“There is a bullet in my chest, less than a centimeter from my heart. I don’t think about it much anymore. It’s just a part of me now. But every once in a while, on a certain kind of night, I remember the bullet. I can feel the weight of it inside me. I can feel its metallic hardness. And even though that bullet has been warming inside my body for fourteen years, on a night like this when it is dark enough and the wind is blowing, that bullet feels as cold as the night itself.”
This is how Steve Hamilton introduced reluctant ex-cop private investigator Alex McKnight in 1998’s A Cold Day in Paradise, the first book ever to win both the Edgar and Shamus awards for Best First Novel. Over the course of nine books (including Die a Stranger, from Minotaur, in which McKnight tackles illegal smuggling), Hamilton has added layers to his complicated hero, who has retreated from the urban chaos of Detroit to the small community of Paradise (with its “one blinking light in the center of town”) in Michigan’s Upper Peninsula, following the shooting that left ordnance inside of him. There, McKnight struggles to find “his way back to the human race” and maintain hope despite encountering disturbing darkness even in his isolated new home. The real-life Paradise, which feels to the author, who grew up in Detroit and spent a lot of time on the UP, “like a country of its own, stuck between the U.S. and Canada,” functions as an unlikely hotspot of crime, a 21st-century analogue to Conan Doyle’s “smiling and beautiful countryside.”
For someone so skilled at conjuring up that darkness, Hamilton spends his days, prosaically, as a “professional e-mail answerer” for IBM in upstate New York. He took the job almost 30 years ago, aware that realizing his dream to be a novelist might not pay the rent. “I do a little technical writing, mostly e-mails, to support high-end systems, but I would have left long ago if the people there hadn’t been so supportive when I finally did break into crime fiction.”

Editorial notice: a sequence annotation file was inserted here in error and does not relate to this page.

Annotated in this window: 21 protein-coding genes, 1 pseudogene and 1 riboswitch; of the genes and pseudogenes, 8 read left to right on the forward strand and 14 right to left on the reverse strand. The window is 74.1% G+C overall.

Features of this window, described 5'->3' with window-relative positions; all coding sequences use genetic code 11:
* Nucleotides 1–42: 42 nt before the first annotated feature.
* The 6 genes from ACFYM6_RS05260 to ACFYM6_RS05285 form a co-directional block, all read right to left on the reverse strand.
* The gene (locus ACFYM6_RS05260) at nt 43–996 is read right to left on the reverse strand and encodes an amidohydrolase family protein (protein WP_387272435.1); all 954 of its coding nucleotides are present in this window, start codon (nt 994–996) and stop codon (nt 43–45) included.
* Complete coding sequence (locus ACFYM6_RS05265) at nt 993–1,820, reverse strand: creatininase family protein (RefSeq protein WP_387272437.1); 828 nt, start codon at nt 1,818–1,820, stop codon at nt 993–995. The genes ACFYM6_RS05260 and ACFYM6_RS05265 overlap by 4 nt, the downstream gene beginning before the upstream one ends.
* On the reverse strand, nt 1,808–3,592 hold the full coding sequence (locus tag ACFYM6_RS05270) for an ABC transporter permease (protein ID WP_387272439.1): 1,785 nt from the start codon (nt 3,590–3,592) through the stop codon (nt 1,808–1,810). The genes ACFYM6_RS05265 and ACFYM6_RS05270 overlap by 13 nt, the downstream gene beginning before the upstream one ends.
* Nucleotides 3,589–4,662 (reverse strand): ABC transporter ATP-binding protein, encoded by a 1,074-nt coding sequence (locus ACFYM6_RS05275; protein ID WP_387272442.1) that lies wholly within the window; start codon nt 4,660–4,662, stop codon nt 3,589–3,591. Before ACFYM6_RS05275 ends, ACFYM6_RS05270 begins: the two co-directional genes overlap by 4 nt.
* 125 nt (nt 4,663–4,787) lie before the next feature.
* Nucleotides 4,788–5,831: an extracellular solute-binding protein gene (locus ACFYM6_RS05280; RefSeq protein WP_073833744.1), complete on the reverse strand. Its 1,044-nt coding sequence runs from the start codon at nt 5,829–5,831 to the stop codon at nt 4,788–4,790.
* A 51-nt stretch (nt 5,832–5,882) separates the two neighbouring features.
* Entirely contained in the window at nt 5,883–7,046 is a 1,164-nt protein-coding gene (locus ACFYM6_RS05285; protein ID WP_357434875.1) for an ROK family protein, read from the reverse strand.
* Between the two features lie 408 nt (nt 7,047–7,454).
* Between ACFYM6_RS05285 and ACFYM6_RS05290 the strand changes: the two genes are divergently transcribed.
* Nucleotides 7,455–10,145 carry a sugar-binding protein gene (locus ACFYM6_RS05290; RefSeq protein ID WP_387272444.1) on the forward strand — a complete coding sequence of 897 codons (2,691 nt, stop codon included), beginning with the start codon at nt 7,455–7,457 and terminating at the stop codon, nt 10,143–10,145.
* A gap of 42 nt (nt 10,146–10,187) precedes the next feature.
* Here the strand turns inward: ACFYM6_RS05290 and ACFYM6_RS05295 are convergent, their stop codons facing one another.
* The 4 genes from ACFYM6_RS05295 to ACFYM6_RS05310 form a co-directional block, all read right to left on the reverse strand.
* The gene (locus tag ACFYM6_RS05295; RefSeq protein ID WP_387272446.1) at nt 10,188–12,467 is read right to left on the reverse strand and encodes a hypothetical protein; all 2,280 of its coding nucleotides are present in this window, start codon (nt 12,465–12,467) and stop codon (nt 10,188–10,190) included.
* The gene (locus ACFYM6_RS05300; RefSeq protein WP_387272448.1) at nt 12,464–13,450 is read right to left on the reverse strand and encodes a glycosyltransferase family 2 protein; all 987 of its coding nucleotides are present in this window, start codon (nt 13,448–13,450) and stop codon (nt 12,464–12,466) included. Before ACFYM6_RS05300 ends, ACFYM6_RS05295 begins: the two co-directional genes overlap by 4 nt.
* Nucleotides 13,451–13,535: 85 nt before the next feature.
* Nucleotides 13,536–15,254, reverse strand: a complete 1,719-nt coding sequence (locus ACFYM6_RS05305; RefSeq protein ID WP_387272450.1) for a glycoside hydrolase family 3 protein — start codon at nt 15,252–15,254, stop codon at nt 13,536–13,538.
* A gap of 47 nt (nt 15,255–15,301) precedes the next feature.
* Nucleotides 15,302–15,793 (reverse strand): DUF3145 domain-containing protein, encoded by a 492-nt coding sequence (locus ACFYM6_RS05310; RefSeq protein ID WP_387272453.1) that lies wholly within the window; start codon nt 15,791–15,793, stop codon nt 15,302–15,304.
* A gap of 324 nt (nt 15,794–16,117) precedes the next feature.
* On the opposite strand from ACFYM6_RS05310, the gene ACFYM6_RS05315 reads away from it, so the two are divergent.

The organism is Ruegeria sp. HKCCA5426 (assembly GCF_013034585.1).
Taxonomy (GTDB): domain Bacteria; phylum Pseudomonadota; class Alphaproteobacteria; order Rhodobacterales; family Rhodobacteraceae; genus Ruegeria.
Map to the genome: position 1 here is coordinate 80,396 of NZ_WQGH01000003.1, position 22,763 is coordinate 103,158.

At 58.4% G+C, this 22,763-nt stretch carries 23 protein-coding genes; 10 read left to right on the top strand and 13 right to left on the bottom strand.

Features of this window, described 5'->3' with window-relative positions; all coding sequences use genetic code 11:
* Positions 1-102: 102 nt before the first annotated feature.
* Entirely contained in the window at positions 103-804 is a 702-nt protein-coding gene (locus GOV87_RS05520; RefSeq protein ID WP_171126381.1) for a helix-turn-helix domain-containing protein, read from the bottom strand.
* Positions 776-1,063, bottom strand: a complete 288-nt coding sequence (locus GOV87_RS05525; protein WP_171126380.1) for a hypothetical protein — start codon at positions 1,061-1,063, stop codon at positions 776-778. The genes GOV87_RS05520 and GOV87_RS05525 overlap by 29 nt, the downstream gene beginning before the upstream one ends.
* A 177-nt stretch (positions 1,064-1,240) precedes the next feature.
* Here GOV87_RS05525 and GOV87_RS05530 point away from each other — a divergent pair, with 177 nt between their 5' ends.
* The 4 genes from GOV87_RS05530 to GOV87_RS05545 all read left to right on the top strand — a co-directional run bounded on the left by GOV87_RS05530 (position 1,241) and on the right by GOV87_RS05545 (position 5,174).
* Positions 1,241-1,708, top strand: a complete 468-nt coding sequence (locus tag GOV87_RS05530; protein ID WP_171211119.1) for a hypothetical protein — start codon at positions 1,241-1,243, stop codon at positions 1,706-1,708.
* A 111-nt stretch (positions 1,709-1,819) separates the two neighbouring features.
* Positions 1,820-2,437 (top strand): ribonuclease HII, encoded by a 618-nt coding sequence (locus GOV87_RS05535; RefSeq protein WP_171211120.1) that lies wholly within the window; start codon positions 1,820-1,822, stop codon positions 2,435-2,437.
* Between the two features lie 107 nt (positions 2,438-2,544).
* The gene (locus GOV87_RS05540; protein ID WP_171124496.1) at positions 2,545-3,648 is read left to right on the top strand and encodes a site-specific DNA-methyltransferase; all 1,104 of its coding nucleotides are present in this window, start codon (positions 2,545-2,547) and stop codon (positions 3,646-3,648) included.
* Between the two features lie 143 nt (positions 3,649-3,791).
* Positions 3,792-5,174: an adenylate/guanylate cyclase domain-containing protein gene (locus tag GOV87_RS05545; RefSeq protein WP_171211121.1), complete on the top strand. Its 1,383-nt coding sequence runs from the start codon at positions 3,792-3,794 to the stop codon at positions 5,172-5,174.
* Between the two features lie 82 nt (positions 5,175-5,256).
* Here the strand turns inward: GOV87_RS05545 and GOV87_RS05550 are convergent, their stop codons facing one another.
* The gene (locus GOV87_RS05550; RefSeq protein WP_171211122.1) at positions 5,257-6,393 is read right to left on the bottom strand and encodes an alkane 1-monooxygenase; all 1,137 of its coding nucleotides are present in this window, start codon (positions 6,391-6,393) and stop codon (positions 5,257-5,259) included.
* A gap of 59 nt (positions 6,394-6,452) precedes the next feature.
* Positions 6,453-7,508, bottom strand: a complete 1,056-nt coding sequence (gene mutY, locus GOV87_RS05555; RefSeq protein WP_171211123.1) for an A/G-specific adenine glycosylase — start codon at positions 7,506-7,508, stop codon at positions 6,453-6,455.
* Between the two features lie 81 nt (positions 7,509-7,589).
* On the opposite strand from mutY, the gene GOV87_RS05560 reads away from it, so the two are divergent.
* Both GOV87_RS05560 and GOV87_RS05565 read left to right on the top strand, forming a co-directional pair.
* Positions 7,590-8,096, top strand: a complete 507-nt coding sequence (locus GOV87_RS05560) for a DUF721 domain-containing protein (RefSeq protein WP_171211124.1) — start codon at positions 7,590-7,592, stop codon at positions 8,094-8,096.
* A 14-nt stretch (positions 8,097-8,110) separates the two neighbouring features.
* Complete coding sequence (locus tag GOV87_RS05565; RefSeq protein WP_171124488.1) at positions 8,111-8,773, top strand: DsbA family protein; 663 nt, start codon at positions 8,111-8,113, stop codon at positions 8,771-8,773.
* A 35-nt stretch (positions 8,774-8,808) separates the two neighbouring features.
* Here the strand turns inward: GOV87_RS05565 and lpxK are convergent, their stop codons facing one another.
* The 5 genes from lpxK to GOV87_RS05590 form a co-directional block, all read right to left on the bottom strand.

Hamilton “was trying to write a fairly standard PI story with the wise-cracking gumshoe sitting in his office, and I failed at that so spectacularly.... I finally just gave up and started to write something else, and got the sense of this very lonely man, sitting in a cabin on the edge of the world. I knew something had happened to him. I just had to start writing to find out what that was.”
Having created his hero, Hamilton took a unique approach to crafting his antagonists. “I just thought that you could start with a perfectly decent person, and then just take something out of them—some simple elemental piece of their psyche that would normally give them empathy for other people. Without that piece, well, it’s like they become free to think of absolutely nothing else besides themselves. What they want, what they can get away with, no matter what it does to the people around them. I just think of them as broken people with that key piece missing.”
Asked to identify themes in his fiction, Hamilton initially demurs, leaving publicist Hector DeJean and editor Peter Joseph to suggest some. For DeJean, it’s McKnight wrestling with isolation. For Joseph, “it’s the struggle to do more than expected. Part of the conflict McKnight faces is the urge to just stand aside. Alex doesn’t have to get involved in cases, but he does because he feels like it’s the right thing to do, even if it’s against his own best interests. I think that’s something most people deal with. And it’s appealing to see McKnight make difficult decisions rather than just keep his head down and muddle along.”
When pressed on the issue, Hamilton observes, “I’m so close to the books, I don’t see those simple themes that would emerge so clearly to a reader. Being absolutely loyal to your friends, or else just somebody who really needs your help, no matter what, is certainly another theme. Alex is a total sucker for that, and his friend Jackie Connery even calls him on it in one of the earlier books. He tells him that a spaceship will land in Paradise someday, and aliens will get out and tell Alex that they need his help back on their home planet. And of course Alex will go with them. He’ll complain the whole way, but he’ll go. And once again, as always, he’ll get his ass kicked.”
Lenny Picker is a freelance writer in New York City.